Chelsea is the epicenter of New York’s gay life. It is home to a large gay population stereotyped as gym-toned “Chelsea Boys”. On 8th Avenue, Chelsea’s main gay drag, this cliché becomes true: Good-looking men, proud of their physiques, are walking up and down between 14th and 23rd Street. A lot of fashion boutiques targeting a gay crowd, are located on 8th Avenue, next to gay bars and stylish restaurants. The neighborhood not only contains most of New York’s gay clubs, but also many other nightclubs and bars. So-called “Club Row” on 27th Street between 10th and 11th Avenues alone contains no fewer than nine hot-spots.
Chelsea started to become a gay and lesbian Mecca in the mid-1970s, when many gays from the West Village, who couldn’t afford to live there anymore, sought for cheaper housing opportunities not too far away. During that time, Chelsea wasn’t that safe for gay people as it is now. In response to a lot of anti-gay bashings, which took place at that time, the gay community successfully accomplished its goals to establish an organized gay presence in the neighborhood and was able to become a part of community politics. Today, while the western part of Chelsea is home to one of the city’s art gallery scenes, it’s more residential part between 6th and 9th Avenues has experienced an immense increase in rent prices in the last decades, which led to a strong yuppification of the neighborhood.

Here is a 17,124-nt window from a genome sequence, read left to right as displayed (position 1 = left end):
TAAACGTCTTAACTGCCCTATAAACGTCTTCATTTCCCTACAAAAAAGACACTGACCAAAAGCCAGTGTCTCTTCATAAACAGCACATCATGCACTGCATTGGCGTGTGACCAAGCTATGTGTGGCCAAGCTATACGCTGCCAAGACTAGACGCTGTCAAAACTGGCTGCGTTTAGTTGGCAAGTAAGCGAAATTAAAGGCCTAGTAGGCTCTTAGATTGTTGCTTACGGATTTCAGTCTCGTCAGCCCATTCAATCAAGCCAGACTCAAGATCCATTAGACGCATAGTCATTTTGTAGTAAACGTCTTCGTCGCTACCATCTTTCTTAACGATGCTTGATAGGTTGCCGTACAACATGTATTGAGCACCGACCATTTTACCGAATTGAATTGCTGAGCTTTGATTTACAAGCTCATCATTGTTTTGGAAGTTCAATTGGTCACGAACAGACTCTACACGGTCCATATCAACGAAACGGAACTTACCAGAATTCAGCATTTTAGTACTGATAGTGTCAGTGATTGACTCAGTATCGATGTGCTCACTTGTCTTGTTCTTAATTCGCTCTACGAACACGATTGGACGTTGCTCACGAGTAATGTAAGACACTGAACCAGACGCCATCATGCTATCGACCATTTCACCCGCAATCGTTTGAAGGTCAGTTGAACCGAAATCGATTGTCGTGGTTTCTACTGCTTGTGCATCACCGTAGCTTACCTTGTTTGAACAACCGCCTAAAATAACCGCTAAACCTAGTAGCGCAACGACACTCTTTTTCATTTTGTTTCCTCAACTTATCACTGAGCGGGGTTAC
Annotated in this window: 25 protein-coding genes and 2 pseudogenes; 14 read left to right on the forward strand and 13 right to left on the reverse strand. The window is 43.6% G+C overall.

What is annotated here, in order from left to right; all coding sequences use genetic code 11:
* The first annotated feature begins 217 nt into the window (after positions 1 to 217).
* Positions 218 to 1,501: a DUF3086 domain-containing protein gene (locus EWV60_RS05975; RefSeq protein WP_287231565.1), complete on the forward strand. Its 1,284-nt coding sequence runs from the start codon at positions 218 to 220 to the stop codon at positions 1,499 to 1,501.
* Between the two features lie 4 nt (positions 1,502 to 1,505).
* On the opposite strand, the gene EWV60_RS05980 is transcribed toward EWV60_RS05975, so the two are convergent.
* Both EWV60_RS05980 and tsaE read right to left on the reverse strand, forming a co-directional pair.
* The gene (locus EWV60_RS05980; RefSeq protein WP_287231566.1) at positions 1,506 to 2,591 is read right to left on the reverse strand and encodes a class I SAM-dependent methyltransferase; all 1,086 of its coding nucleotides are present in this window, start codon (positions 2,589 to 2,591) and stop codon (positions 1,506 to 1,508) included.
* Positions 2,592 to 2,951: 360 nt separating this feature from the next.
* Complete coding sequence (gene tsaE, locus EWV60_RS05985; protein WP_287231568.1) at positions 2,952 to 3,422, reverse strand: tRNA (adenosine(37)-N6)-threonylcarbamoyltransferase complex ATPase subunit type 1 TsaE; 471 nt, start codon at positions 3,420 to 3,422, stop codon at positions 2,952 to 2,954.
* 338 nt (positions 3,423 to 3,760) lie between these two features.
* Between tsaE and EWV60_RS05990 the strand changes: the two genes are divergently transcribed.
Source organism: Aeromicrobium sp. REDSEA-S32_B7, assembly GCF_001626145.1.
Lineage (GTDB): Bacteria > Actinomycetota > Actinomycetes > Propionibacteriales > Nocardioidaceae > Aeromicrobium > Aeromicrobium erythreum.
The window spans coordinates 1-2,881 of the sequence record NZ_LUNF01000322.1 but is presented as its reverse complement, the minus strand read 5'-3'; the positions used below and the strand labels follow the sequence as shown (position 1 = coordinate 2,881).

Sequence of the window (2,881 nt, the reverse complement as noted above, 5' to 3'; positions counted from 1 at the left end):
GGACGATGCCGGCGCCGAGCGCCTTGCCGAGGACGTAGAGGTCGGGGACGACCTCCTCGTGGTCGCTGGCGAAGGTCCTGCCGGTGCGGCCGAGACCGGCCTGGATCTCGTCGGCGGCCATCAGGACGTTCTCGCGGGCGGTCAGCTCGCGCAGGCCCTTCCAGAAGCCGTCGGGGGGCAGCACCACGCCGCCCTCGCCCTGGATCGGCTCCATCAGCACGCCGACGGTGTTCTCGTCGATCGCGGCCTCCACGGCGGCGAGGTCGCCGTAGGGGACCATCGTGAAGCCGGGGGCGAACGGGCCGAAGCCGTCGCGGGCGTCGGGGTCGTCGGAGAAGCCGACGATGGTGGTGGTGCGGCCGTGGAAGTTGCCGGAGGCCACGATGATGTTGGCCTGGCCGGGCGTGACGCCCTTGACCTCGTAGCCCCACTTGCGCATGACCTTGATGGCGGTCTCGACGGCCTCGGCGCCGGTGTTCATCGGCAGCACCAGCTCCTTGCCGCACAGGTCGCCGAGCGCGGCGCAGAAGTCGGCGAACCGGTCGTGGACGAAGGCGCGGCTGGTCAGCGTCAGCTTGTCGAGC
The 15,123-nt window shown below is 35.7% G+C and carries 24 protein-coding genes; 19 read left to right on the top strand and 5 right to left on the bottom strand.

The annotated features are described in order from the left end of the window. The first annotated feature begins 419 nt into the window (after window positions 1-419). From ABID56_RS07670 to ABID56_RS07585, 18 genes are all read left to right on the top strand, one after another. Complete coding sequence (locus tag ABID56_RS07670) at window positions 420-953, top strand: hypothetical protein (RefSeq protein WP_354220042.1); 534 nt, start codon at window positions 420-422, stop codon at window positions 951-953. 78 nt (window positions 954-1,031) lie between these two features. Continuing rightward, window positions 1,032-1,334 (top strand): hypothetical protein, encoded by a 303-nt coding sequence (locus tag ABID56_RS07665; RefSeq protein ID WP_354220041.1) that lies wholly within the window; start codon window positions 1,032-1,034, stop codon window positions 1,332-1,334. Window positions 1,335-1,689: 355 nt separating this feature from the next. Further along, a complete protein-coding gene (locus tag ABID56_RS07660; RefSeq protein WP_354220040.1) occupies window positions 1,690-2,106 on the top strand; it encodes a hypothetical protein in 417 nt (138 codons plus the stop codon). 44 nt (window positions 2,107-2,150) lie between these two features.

The High Line, which is a 1-mile linear park built on a 1.45-mile elevated section of a former railroad spur, is located in Chelsea. Since 1980 this section south of Penn Station was not used anymore. The first section of the park, which starts in the Meatpacking District, was opened to the public in 2009, in 2011 a second section which runs up to 30th Street was opened, and a third section is planned. The High Line offers views of the city from a very different angle and it is popular among locals and visitors for its uniqueness.